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[personal profile] vicarbrench
As the title suggests, Becca and I have moved into a new apartment. It's the first place either of us have ever lived that isn't college/university/seminary housing or our parents' houses. It's a beautiful, somewhat rustic apartment over a barn/garage attached to a 1930's house in Montserrat, Beverly. The hardwood floors and walls show off a nice old-fashioned feel, and much of the furniture we've accumulated through craigslist free postings match the setting quite well! Becca took a bunch of picture, though it seems they never made it to Facebook. We'll have to get on that ASAP. We began moving on the 23rd of May, and only have a few boxes left to empty out. One of the most handy features of this place is that we get our own attic over our living space in which we can store winter clothes, moving boxes, and whatever else we don't need on a regular or seasonal basis.

I don't know if this is true for everyone, but I find it very easy to link living habits to living space. When I was in college dorms, I formed certain habits, and when I moved to a seminary dorm they were modified, and when I visited my parents' home I reverted to high school habits, and in seminary married housing I developed yet another set of living habits. But because I'm a creature of habit, it's very hard to change once I've gotten started.

At first, I think Becca & I were trying to live in the new place the same way we had on campus this past year, but there was a major interruption which allowed us to shake things up dramatically: the North Shore 10 Days of Prayer (link), in which we participated to the full, including juice fasting. Juice fasting = eating nothing, only drinking water & juice. We also abstained from most forms of media & entertainment. The spiritual benefits were noticeable - we were more attentive to and focused on prayer, the quality of our relationship with each other increased, and we also felt closer to God eventually. But there were secular benefits too: playing no computer games and spending less time online in general allowed me to get a lot of paperwork done (namely a 15-page ordination application), spend more time unpacking, and the fact that we weren't eating meant no dishes to clean! <3 So we also had more time to read, which I'm typically very bad at doing.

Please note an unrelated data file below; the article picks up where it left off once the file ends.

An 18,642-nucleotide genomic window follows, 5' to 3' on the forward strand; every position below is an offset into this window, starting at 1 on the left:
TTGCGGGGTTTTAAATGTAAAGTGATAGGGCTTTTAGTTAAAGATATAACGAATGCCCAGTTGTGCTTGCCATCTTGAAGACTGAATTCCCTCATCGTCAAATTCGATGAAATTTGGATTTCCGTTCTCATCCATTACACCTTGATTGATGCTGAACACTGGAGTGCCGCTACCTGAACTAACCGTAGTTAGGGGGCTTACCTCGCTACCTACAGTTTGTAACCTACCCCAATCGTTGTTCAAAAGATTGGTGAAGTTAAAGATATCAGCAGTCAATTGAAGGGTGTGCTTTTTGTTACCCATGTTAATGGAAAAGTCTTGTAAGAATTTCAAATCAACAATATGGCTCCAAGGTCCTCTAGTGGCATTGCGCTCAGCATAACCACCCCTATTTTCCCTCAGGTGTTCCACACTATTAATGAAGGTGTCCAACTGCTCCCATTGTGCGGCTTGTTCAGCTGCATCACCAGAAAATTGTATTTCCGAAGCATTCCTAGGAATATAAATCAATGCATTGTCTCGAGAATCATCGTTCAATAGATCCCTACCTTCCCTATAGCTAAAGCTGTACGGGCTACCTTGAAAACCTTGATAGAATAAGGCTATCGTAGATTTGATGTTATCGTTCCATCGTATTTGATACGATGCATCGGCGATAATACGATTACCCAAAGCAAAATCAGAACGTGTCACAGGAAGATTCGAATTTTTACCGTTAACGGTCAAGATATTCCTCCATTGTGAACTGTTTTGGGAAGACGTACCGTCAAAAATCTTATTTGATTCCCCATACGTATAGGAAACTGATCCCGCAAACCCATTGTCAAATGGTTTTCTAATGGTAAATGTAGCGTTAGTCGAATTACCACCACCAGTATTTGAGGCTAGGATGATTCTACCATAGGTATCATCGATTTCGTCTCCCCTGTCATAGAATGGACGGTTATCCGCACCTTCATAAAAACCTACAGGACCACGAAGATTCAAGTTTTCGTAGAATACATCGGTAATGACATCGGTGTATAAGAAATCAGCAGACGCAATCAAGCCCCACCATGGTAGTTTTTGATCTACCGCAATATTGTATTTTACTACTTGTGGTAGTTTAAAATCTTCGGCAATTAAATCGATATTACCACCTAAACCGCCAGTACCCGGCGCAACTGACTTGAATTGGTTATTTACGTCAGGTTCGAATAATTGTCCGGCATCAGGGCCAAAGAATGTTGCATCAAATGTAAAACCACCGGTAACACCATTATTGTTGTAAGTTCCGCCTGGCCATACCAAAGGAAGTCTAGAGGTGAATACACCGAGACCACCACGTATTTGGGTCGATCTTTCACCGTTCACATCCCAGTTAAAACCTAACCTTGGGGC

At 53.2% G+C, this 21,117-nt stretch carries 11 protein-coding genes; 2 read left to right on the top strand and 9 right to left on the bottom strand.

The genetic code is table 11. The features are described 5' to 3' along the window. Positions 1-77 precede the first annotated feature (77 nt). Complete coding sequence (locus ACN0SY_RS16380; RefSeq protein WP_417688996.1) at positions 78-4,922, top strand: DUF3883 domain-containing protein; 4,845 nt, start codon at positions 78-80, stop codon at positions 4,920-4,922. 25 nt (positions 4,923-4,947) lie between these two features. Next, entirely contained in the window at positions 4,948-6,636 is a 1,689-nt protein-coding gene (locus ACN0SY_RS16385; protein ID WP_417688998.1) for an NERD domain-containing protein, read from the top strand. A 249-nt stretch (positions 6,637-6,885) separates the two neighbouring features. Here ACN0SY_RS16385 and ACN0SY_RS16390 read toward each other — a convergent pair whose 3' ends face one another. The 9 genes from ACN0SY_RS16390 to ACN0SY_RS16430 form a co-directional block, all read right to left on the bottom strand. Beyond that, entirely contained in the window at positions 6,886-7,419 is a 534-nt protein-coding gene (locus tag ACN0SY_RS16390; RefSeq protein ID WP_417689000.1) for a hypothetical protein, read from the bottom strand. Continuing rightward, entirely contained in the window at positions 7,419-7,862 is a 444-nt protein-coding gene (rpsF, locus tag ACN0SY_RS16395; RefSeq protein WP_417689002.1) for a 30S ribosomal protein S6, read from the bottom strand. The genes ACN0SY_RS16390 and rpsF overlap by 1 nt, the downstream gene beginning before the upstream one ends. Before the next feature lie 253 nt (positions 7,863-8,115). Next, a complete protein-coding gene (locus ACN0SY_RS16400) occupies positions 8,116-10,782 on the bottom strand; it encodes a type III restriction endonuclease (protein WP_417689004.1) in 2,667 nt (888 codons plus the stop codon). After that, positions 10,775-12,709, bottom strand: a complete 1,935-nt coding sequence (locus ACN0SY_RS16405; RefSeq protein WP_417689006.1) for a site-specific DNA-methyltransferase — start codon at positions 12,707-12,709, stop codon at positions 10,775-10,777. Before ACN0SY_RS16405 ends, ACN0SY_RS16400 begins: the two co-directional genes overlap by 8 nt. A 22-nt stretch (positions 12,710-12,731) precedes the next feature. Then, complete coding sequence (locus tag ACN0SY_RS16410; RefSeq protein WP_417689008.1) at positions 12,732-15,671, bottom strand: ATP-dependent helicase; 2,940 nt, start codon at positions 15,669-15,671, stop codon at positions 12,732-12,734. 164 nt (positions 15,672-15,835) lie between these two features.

But that fast ended yesterday; we're easing back into eating again. We're at a crossroads now: nearly half the time we've spent in our new place thus far has been food-less and media-less. I'm not saying that we're gonna fast all the time now, but that now I'm feeling so much freer to change my living habits before they start solidifying. The simple act of saying "no" to gaming, food, tv, and movies for ten days has really helped me to reassess some of my priorities and examine my motives and desires. In no particular order, these are some of my thoughts and goals:
* continue cultivating my childhood tendency of being a morning person, getting up at/by 6:00
* having a cooked breakfast far more often, like 2-3 times a week (I love eggs and pancakes and bacon, etc.)
* stick to a daily commitment to the daily office (Morning Prayer and Evening Prayer)
* wash dishes more frequently (preferably daily, since we've got no dishwasher again)
* read a little bit almost every day, sometimes study/spiritual, sometimes relaxing/light
* eat more salads & snacks (particularly in diversifying my lunches)

I so often feel guilty when I update livejournal, because I'm acutely aware of the fact that I so rarely update anymore. I kinda want to blog more too - both here and at leorningcniht.


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